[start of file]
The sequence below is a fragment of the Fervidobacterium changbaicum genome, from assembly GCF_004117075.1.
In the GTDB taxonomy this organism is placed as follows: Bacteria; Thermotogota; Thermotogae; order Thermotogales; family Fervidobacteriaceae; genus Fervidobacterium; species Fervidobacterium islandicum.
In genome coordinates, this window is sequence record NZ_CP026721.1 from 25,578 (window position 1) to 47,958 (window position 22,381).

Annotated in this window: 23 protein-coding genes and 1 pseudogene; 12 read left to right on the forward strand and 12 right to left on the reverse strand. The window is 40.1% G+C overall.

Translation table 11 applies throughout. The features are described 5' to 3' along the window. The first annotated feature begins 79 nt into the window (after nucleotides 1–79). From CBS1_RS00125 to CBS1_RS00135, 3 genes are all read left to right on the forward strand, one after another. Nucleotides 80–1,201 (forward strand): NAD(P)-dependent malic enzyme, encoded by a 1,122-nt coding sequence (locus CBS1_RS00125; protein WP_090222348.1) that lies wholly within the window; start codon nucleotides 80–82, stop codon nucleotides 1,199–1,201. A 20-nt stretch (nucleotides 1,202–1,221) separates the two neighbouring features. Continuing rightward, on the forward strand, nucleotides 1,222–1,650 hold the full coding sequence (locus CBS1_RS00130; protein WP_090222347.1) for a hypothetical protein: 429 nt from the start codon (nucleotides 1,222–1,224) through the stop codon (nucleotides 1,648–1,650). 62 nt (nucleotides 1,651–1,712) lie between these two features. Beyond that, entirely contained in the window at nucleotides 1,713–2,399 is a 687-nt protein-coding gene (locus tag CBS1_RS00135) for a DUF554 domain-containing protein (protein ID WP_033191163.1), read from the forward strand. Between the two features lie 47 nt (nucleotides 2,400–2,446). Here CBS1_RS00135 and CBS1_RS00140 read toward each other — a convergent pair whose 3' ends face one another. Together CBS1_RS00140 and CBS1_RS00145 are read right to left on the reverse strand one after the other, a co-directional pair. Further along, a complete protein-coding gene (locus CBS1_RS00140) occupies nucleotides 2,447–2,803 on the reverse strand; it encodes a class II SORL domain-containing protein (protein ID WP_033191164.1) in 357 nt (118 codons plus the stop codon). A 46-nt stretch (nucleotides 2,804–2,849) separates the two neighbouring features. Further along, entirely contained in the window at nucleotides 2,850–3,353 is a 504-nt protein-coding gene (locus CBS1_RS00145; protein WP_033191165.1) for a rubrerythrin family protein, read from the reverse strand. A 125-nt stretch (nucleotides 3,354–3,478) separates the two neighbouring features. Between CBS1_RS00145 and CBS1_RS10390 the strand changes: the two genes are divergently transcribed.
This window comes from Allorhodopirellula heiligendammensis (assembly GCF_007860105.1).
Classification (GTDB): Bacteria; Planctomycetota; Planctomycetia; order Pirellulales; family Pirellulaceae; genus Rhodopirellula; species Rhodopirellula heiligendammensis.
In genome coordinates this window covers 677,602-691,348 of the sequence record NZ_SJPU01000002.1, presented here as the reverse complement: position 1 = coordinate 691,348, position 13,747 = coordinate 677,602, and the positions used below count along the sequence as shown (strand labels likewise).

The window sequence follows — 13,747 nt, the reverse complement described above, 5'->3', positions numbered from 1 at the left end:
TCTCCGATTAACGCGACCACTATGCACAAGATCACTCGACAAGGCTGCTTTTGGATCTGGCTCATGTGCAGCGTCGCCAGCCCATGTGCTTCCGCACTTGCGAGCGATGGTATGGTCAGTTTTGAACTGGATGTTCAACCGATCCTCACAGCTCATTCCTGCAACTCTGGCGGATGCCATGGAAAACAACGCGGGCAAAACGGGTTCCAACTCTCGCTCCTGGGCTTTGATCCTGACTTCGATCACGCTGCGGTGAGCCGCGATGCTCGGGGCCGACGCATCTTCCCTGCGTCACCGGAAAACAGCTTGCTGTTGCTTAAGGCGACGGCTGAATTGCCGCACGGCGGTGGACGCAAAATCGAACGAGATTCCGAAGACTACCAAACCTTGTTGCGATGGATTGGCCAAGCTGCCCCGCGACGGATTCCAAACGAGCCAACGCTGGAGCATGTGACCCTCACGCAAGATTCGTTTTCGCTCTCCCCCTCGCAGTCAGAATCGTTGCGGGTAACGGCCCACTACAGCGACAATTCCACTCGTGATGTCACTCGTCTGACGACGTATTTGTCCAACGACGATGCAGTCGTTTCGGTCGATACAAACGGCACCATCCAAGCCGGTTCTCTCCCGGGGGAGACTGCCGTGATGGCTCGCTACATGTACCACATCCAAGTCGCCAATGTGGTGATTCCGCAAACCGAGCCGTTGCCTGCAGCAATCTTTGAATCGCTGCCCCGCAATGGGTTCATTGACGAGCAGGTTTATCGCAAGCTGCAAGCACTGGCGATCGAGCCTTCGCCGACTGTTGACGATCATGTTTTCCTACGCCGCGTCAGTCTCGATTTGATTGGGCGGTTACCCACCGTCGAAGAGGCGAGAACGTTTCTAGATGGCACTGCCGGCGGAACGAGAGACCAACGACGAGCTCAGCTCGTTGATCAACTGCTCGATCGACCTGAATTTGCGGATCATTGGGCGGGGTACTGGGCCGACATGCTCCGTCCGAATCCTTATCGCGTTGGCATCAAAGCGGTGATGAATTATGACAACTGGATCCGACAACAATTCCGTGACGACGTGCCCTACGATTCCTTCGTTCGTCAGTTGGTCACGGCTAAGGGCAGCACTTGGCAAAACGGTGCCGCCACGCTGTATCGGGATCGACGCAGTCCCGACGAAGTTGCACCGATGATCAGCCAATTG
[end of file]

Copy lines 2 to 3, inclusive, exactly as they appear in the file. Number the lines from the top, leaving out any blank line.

In the GTDB taxonomy this organism is placed as follows: Bacteria; Thermotogota; Thermotogae; order Thermotogales; family Fervidobacteriaceae; genus Fervidobacterium; species Fervidobacterium islandicum.
In genome coordinates, this window is sequence record NZ_CP026721.1 from 25,578 (window position 1) to 47,958 (window position 22,381).